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6 Common Causes of Medication Errors

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Mistakes in the medications patients take are in many ways a hidden patient safety problem. Data about medication errors can vary on the sources of the problem. But the key takeaways are universal:

  • Each year, between six and ten thousand Americans die because of medication errors.
  • Hundreds of thousands of people report suspected medication errors to the U.S. Food and Drug Administration every year.
  • Thousands of other patients experience but do not report an adverse reaction or other medication complications.
  • The total cost of looking after patients with medication-associated errors is billions of dollars annually.

Unfortunately, medication errors have become too commonplace. What makes this fact even more unfortunate is that medication errors are avoidable with the right processes, policies, people, and technology in place.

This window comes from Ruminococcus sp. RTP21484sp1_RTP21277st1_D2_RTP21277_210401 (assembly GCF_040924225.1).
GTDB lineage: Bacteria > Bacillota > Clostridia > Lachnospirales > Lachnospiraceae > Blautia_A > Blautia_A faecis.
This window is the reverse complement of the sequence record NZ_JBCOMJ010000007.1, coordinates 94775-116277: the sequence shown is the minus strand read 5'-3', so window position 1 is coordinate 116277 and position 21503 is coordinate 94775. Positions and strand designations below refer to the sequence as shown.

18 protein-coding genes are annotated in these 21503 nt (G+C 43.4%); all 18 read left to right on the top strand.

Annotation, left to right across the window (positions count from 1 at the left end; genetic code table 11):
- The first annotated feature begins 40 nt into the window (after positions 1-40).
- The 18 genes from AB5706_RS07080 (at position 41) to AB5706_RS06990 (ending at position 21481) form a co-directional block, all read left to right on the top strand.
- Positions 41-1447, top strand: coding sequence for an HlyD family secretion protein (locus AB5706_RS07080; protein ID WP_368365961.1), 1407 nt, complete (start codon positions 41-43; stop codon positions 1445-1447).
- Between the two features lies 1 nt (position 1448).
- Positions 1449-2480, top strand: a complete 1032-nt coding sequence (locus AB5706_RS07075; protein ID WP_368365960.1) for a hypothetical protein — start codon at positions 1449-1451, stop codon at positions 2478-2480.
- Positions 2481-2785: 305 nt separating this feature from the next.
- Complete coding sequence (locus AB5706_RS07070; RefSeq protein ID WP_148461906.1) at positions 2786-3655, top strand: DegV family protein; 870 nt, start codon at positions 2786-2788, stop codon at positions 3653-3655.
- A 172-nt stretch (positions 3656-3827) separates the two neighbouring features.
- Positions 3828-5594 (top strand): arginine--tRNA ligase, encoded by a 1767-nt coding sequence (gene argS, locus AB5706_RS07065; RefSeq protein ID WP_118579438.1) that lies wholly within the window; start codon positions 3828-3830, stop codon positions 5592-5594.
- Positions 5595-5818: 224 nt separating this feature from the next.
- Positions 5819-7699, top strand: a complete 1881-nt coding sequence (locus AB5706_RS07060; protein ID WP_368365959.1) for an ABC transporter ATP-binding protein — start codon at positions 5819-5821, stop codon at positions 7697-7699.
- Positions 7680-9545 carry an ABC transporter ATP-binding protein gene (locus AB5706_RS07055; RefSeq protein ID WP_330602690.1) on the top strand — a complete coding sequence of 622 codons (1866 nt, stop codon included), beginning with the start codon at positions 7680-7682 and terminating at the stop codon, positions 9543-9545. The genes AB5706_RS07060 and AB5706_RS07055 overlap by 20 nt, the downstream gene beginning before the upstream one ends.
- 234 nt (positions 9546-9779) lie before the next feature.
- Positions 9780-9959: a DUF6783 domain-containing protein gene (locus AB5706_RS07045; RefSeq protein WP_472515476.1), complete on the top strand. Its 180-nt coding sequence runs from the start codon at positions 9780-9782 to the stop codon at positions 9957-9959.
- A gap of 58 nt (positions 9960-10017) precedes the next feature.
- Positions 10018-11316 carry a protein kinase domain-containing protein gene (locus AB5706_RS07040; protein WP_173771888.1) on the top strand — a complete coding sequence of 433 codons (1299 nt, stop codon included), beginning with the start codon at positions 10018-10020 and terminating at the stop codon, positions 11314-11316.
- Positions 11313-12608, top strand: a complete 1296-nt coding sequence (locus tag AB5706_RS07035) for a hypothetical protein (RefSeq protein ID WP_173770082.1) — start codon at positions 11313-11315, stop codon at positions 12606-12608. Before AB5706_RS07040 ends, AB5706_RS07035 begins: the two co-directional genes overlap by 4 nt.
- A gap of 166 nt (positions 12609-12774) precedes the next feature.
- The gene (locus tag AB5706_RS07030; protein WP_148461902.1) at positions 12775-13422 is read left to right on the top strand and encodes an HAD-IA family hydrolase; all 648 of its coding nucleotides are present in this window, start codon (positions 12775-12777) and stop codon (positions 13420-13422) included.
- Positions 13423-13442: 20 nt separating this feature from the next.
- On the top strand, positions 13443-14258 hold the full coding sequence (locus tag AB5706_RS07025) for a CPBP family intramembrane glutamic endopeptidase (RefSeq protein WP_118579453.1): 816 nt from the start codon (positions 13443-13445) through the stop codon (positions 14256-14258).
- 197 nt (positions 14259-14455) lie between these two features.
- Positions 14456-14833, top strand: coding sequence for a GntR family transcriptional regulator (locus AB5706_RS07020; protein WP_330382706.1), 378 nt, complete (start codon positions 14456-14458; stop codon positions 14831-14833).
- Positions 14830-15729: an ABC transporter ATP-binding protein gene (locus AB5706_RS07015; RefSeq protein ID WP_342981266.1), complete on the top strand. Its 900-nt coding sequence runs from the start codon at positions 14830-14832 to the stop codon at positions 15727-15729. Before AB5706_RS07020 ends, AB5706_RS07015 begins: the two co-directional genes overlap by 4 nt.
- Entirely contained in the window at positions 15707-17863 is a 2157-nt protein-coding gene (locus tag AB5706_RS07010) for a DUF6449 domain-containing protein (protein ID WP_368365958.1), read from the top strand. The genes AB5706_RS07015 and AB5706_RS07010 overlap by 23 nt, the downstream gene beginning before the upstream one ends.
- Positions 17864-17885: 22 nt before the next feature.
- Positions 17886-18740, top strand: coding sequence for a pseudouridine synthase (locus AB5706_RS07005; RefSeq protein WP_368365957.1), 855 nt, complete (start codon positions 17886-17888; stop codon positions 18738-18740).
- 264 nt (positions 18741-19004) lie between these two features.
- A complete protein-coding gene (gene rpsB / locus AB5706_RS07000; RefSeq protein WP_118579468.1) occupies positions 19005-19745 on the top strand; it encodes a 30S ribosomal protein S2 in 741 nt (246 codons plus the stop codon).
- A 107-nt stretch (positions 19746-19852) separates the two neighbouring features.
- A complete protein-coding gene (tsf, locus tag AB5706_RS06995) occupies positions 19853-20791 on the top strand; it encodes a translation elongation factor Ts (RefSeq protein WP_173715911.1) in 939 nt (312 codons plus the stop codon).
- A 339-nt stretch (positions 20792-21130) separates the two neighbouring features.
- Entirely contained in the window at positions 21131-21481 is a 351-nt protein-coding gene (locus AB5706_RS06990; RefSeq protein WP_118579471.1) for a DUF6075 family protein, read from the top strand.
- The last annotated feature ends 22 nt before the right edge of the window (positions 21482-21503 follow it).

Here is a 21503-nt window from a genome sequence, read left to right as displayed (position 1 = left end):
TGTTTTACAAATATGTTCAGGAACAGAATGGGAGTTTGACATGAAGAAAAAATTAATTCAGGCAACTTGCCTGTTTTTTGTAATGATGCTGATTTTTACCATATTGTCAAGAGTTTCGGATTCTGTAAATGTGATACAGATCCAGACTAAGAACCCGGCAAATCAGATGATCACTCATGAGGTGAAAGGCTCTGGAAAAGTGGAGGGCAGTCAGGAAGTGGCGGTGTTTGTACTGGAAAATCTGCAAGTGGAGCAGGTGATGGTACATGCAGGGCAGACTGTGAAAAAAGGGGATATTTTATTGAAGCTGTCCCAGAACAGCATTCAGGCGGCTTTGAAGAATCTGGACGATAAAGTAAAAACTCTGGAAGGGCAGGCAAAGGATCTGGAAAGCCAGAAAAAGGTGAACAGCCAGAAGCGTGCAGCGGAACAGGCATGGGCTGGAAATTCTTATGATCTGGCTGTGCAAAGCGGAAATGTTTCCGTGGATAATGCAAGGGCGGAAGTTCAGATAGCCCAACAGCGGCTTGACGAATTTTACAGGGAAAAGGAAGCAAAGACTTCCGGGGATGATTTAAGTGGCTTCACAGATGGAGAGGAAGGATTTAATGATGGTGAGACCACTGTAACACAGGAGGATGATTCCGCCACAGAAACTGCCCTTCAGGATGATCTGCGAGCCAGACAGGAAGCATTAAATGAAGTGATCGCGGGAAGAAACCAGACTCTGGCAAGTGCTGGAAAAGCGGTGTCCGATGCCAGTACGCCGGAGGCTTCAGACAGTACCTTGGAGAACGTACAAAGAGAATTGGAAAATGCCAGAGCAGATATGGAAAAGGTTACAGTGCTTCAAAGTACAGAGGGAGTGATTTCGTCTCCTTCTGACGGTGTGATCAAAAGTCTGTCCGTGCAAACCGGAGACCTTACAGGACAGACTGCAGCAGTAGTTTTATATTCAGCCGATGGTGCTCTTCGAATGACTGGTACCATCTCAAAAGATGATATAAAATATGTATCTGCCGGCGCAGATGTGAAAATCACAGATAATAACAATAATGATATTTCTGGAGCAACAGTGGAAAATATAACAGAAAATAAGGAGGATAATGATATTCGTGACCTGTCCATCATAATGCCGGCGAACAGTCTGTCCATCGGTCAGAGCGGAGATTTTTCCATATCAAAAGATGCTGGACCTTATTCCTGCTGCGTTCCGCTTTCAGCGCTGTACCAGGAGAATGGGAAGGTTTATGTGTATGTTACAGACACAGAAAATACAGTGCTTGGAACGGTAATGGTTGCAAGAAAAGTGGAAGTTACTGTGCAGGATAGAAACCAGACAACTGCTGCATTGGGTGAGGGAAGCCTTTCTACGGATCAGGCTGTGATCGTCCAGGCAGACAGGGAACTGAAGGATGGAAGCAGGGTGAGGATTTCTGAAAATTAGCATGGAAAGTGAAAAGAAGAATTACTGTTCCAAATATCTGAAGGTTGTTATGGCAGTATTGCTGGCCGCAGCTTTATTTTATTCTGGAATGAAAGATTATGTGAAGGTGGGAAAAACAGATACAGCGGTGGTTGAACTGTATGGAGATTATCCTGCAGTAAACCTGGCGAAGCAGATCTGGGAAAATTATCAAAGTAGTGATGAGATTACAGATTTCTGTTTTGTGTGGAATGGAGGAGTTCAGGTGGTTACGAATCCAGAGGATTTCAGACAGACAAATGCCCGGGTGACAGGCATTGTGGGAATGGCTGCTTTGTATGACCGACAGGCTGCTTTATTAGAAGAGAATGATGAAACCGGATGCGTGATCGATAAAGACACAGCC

Medication Errors: Reasons Why They Happen

In this post, we'll look at some of the most common cause of medication errors. Use this information to take a closer look at how your organization performs medication management and what opportunities exist for you to decrease medication errors. As we previously stated, "Organizations should set a goal of zero medication errors and adverse drug events, including those associated with modifying patient regimens. While achieving this goal may seem unrealistic, any goal other than zero would suggest a willingness to accept some medication errors."

1. Suboptimal medication reconciliation workflow

We'll begin with this common cause because it's one of the most significant but also one of the most overlooked. Poor medication reconciliation workflow is a subject we previously wrote about, noting, "When med rec is not performed properly, consistently, and at its highest level of effectiveness, errors and oversights are more likely to occur."

One of our top recommendations on how to improve med rec workflow: putting pharmacists in charge of medication reconciliation. "Letting pharmacy lead could be the missing link to decreasing the medication errors and adverse drug events your organization has been striving toward."

2. Lack of medication reconciliation post-discharge (MRP)